The Memory Man and me

One summer’s evening over a quarter century ago, whilst out for an evening stroll – my wonderful mother doing the walking, me observing from the cockpit – Brendan Reilly was encountered close to his family home. The Reilly homestead being close to St Peter’s GAA Club, enquiries were made as to why there was a big crowd up around the field.

The Jimmy Magee All Stars were in town. Now, I’d no idea who they were, or what the whole idea was about, but once I heard the great man was in the vicinity the wheelchair wasn’t being pointed anywhere else. To this day, the only two participants I can recall from the hilarious fundraiser – proceeds from which went to the wonderful Sr Stan to aid her efforts with the homeless – were ‘Brush’ Shiels and the late Noel Keating, founder of Kepak and friend to Meath football and so much and many more.

Blessedly, ‘Brush’ and I crossed paths several times over the years, but that was the only occasion on which the wonderful Clare man with the unforgettable sideburns was encountered in person. At the time, greatest angst centered on not being allowed venture to The County Club for the cabaret thereafter.

The blow thereof, however, was softened considerably once another rendezvous with gentleman Jimmy was secured before being homeward bound. Yes, another. You see, through the  kindness of my fourth class teacher, John Moriarty, yours truly was the recipient of a McDonald’s Child Of Achievement Award – actually earlier that year (1992).

On arrival at Jury’s, Ballsbridge, Magee was the first celebrity spotted – and frankly the only one I’d any interest in. The way things were ran off ensured that each celebrity presented, say, a half dozen awards and then departed. My only wish was that these wheels would be pressed into action during the Louth man’s rota.

It didn’t happen – Michael Sheridan, then of RTE, it had to be – but – and my big educator from Kerry wasn’t a man to be trifled with – there was no way I was leaving Dublin 4 without meeting the Memory Man.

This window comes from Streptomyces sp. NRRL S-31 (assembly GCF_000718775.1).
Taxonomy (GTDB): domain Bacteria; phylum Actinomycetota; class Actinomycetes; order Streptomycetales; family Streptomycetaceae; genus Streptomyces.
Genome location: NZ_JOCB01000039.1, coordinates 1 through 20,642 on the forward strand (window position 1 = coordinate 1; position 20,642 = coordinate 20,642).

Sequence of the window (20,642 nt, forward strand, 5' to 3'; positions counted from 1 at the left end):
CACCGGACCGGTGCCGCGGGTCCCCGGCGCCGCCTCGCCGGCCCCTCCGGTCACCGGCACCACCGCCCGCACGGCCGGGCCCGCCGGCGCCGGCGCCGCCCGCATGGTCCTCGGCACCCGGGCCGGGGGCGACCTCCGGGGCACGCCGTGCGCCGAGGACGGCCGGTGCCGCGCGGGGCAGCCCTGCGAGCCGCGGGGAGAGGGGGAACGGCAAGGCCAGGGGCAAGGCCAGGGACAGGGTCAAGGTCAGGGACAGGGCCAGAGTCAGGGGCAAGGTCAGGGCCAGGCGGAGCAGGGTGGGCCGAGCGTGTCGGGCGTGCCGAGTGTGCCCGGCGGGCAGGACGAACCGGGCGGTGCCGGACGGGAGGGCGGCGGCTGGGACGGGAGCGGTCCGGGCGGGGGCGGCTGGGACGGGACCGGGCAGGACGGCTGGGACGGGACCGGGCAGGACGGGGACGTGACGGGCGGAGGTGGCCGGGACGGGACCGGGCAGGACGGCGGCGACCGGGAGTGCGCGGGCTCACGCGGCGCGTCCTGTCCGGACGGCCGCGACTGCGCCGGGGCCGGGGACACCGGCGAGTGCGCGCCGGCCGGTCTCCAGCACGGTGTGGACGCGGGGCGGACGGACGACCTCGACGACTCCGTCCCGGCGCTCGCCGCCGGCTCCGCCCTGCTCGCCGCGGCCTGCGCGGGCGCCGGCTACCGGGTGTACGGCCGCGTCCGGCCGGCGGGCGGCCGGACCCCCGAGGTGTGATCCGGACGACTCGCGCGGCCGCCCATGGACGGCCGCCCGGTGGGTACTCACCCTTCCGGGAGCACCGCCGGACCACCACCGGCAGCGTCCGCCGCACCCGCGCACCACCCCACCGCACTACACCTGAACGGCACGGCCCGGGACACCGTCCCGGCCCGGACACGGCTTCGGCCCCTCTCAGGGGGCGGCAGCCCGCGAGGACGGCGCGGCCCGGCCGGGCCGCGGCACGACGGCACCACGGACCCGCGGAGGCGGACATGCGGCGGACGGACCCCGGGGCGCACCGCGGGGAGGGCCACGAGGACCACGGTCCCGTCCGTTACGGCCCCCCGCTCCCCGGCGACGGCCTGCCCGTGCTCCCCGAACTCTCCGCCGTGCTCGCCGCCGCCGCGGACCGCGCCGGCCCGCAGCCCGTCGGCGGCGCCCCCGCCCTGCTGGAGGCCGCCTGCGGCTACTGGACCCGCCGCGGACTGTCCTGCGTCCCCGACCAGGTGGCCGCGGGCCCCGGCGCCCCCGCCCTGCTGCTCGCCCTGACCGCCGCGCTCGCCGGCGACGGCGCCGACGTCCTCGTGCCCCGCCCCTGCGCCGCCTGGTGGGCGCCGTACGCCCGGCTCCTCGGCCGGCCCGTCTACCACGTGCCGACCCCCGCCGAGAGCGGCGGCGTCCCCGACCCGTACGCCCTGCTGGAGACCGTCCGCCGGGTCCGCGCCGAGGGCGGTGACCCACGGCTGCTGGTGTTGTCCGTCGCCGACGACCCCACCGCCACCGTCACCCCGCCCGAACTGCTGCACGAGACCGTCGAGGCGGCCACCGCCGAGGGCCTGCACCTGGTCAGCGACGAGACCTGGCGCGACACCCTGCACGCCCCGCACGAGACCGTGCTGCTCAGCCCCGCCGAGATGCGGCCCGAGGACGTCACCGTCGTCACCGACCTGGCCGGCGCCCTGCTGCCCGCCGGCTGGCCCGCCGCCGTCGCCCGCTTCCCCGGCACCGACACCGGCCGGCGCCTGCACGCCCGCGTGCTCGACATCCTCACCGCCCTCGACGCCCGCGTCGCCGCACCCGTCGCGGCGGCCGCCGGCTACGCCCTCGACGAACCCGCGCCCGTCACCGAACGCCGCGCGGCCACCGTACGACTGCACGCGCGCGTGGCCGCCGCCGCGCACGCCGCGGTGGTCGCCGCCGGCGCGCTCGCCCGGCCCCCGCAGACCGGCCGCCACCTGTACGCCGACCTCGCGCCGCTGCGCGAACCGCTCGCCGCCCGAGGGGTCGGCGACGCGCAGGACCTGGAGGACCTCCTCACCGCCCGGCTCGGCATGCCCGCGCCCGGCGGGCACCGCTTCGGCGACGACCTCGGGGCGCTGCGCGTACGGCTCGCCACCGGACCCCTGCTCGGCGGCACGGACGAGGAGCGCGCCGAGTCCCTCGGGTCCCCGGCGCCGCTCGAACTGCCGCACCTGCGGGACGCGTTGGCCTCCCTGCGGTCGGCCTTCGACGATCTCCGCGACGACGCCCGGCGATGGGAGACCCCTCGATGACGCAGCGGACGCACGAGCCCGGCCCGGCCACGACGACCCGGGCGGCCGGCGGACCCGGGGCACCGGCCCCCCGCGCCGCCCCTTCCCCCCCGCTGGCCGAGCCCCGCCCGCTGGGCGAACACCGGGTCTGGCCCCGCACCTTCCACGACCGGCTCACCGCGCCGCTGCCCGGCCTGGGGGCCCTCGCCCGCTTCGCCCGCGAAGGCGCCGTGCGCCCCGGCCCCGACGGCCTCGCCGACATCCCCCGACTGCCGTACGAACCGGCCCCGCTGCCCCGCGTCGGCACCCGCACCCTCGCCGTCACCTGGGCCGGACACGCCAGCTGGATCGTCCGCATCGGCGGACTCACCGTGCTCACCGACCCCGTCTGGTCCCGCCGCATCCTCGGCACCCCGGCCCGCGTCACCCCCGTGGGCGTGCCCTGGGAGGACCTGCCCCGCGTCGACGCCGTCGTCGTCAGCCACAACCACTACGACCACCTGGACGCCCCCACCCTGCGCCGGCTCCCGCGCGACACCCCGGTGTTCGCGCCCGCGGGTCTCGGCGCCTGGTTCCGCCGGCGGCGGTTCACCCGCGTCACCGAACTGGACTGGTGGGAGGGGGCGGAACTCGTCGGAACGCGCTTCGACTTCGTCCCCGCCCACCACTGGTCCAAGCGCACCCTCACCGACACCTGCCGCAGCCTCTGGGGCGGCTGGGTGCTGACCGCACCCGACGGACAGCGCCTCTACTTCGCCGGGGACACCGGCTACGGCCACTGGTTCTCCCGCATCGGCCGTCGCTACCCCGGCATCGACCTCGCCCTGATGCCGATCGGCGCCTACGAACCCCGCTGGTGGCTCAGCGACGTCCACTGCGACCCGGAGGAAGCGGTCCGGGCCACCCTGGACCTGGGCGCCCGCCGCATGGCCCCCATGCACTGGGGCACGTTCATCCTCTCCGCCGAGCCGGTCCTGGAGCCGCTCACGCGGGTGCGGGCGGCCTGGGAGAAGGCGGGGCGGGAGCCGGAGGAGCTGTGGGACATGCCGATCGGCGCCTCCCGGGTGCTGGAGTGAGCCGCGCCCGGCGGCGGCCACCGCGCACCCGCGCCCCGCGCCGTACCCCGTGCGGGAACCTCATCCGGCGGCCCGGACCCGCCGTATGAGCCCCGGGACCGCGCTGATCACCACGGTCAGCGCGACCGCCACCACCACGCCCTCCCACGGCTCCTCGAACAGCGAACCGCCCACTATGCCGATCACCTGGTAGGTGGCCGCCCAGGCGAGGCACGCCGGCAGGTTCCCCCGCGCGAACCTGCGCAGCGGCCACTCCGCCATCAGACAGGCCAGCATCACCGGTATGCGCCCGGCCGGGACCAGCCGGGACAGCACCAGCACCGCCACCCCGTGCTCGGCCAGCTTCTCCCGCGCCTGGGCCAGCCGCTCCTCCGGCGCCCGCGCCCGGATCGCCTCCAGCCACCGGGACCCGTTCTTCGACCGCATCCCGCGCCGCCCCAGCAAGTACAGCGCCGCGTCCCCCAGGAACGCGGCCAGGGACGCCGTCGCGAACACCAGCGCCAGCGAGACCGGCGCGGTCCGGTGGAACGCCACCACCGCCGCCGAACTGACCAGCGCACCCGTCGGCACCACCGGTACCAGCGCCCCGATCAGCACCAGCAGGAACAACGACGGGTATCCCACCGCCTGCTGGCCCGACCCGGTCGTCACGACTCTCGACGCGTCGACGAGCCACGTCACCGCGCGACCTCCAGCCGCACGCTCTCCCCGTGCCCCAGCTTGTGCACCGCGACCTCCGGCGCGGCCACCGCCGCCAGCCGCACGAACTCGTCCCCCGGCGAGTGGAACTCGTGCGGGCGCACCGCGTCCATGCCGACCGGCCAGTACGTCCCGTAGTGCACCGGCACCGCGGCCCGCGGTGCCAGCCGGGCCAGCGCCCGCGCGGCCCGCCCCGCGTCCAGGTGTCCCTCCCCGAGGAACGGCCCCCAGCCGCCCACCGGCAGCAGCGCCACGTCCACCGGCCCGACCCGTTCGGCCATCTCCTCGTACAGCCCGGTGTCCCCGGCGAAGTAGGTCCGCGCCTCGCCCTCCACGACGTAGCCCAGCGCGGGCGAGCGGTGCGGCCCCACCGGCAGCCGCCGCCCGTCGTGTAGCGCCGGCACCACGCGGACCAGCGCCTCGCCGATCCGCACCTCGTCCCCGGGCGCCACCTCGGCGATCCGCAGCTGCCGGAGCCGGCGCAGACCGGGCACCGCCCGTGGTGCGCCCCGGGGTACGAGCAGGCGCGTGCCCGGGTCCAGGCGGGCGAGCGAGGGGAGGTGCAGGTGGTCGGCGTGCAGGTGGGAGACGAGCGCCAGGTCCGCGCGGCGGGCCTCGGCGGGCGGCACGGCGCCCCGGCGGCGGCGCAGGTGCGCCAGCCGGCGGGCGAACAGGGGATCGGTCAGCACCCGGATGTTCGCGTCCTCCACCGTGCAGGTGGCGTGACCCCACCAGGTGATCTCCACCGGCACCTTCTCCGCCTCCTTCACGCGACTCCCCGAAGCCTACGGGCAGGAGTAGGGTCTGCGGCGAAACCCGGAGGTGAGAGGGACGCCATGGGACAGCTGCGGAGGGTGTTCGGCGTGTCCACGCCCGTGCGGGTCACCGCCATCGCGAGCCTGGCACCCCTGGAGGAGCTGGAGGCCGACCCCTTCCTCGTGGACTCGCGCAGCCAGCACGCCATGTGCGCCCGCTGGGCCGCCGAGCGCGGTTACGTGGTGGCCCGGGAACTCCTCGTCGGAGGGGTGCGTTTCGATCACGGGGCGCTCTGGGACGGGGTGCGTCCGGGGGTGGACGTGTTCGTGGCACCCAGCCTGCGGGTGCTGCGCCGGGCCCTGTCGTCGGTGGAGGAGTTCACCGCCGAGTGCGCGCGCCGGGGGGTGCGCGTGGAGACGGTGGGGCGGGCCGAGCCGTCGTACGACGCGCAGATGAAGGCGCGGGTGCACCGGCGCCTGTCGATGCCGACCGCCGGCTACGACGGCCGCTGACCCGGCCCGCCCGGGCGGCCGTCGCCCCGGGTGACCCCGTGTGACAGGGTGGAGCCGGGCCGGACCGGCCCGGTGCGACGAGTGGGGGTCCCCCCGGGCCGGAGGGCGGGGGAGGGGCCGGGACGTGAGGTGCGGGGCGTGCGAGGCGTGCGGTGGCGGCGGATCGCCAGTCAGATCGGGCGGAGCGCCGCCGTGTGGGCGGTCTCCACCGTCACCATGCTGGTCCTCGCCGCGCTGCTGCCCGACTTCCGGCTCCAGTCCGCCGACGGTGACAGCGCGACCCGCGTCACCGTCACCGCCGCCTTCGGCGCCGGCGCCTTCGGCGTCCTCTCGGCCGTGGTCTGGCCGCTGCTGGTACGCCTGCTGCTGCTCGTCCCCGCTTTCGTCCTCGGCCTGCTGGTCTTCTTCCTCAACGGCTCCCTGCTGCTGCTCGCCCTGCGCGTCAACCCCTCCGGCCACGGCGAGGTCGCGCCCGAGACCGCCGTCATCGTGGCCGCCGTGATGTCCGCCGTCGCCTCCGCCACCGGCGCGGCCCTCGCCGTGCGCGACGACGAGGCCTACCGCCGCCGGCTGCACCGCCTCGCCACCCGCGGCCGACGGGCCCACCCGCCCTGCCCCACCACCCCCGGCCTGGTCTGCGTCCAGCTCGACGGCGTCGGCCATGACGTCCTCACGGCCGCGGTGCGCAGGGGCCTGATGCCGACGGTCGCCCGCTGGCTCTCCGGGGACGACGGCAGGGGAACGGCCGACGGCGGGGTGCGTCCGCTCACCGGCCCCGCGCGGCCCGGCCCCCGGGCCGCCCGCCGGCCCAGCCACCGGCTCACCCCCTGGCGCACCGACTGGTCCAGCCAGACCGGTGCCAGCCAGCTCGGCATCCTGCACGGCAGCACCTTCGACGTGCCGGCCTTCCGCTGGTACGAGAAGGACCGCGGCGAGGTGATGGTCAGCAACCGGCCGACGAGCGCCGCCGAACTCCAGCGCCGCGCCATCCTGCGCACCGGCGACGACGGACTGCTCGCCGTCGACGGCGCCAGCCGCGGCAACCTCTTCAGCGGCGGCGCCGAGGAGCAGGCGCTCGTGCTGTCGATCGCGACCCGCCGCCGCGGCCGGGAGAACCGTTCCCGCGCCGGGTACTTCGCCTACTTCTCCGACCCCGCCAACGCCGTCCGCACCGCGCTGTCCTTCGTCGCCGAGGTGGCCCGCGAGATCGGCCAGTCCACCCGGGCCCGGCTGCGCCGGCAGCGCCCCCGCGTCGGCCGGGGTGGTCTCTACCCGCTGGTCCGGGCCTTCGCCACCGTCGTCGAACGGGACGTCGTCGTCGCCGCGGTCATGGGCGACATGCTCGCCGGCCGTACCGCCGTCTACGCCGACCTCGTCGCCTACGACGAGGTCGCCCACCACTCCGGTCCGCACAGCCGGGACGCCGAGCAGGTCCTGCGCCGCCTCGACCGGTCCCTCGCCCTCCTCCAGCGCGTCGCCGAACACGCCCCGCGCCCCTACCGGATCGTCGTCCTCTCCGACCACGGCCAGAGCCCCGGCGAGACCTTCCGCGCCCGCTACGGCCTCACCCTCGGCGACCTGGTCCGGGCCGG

At this point, temptation was to express surprise that one of the most famous Irish Americans there’s been remembered our interaction when we were reunited in Dunboyne later that year. But then, think of the title with which he affectionately and rightly became synonymous. He could probably remember what Ronnie Delany had for his breakfast before triumphing in Melbourne!

In terms of writing, many will of course know that the late, lamented Con Houlihan was and forever will be my idle. However, equally, there’s no way attempts at scribing on such an array of topics could’ve been undertaken over the years without Jimmy as a reference point. Not in person, obviously, though we did meet several times over the years. No, mostly due to the amount of his videos, DVDs and written material accumulated over the years.

It is not being fanciful to suggest that, without him, I wouldn’t be the writer I am today – which hopefully isn’t too bad! Soon after the Ballsbridge occasion, the man from Cooley released a quiz book – all sports of course – the proceeds from which went to the Irish Kidney Association. That acted as a ‘go to’ source for a long time. Indeed, it’s probably still somewhere in the vaults. Undoubtedly, though, and this will surely apply to many, it will be recollections of his television work that will resonate greatest.

On hearing of Jimmy’s passing – and with Liam Cahill’s blessing – a piece I keyboarded entitled George and Jimmy used to make my Mondays was resurrected from the fondly remembered and terribly missed The column in question bemoaned the loss of that great quiz show Know Your Sport which Jimmy co-anchored so memorably with George Hamilton.